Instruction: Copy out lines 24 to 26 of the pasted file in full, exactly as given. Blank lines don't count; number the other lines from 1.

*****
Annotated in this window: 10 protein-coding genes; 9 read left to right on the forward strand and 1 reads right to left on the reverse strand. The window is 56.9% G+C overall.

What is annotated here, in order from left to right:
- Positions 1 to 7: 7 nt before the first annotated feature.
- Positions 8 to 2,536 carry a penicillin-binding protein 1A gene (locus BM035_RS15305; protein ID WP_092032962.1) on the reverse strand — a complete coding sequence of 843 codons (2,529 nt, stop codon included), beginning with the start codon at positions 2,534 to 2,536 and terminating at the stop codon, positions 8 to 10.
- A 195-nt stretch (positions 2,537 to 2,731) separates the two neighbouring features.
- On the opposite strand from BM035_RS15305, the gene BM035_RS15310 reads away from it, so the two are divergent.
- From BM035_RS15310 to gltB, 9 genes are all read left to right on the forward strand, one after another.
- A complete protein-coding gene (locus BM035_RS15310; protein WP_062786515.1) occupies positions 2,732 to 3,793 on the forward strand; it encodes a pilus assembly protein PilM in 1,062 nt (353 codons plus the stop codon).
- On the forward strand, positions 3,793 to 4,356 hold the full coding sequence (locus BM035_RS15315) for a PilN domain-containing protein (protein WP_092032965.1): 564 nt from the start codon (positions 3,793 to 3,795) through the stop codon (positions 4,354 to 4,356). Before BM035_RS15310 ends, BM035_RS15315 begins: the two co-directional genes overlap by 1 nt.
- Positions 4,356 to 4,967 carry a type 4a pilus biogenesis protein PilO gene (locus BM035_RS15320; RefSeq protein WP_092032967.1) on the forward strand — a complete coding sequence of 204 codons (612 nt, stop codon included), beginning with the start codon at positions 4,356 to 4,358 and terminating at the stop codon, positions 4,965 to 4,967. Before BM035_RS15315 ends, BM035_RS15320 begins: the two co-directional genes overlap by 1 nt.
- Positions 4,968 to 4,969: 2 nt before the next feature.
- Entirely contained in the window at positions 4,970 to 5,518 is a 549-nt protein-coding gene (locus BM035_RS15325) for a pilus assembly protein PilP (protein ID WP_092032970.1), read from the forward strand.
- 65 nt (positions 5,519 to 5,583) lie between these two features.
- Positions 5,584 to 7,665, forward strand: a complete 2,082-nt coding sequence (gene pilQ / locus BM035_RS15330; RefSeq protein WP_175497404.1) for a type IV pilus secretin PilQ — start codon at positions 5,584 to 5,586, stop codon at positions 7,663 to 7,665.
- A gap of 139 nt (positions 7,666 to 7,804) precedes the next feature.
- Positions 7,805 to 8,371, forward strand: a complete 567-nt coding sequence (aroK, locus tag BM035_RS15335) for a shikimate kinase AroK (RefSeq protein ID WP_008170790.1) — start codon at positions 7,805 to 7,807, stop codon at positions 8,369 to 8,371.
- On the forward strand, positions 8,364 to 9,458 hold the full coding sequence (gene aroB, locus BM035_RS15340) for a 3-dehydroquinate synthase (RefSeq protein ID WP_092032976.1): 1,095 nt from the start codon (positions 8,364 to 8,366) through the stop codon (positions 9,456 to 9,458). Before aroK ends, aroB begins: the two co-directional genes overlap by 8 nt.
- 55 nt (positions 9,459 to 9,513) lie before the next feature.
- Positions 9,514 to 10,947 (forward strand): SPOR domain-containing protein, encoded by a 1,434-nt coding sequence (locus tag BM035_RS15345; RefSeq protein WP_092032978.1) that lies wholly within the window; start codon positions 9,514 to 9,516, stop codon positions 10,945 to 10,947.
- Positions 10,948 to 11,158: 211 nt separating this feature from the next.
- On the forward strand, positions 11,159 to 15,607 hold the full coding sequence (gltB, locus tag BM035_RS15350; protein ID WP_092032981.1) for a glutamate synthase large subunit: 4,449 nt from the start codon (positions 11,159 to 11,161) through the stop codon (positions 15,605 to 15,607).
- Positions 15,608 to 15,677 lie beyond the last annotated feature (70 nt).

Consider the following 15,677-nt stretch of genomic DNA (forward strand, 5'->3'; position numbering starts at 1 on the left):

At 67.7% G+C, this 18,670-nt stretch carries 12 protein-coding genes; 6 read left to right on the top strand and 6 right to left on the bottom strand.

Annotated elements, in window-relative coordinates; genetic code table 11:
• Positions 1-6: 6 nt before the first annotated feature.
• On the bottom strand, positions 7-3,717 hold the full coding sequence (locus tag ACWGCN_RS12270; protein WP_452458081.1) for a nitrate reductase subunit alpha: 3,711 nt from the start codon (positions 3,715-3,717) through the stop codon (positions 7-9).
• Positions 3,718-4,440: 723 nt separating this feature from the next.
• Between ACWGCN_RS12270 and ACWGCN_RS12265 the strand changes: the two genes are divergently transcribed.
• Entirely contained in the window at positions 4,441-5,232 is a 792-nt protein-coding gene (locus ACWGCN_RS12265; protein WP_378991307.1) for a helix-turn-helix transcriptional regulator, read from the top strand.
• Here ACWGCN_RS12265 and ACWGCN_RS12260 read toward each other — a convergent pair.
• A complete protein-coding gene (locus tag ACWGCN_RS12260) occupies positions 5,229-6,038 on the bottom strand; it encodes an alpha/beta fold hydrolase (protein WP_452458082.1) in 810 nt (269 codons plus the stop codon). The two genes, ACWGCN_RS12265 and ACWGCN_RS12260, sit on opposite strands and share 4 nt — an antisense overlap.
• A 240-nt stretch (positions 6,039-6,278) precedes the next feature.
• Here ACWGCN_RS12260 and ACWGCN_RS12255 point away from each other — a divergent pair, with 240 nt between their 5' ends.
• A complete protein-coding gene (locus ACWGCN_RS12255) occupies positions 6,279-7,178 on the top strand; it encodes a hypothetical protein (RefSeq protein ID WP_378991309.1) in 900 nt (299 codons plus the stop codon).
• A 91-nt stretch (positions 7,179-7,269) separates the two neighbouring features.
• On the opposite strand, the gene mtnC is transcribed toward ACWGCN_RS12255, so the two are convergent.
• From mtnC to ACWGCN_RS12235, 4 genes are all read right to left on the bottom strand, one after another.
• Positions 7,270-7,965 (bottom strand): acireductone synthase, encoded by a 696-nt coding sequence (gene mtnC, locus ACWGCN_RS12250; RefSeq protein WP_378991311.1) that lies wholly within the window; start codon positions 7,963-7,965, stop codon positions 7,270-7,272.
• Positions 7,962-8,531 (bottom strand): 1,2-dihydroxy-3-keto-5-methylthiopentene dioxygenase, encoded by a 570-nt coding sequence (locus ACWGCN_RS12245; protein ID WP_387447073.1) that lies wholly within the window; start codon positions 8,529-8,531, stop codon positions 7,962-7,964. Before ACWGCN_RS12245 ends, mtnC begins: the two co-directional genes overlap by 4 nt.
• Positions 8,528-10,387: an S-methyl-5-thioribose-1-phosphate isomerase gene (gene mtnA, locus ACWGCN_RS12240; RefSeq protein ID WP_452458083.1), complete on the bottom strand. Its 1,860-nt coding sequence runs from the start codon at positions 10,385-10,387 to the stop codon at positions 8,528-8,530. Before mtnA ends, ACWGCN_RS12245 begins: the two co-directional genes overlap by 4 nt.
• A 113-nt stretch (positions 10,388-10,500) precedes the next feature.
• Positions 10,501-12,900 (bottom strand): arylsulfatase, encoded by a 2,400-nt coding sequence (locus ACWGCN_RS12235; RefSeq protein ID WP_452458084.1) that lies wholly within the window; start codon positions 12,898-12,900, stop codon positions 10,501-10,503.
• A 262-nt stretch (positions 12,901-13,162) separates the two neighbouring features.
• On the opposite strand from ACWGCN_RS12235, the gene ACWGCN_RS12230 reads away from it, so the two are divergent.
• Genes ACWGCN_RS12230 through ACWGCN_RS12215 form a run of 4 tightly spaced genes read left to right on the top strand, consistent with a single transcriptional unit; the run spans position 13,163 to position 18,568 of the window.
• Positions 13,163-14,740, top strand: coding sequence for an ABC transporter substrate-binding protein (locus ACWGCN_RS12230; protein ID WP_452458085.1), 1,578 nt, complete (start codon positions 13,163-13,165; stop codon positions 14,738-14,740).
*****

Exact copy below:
At 67.7% G+C, this 18,670-nt stretch carries 12 protein-coding genes; 6 read left to right on the top strand and 6 right to left on the bottom strand.

Annotated elements, in window-relative coordinates; genetic code table 11:
• Positions 1-6: 6 nt before the first annotated feature.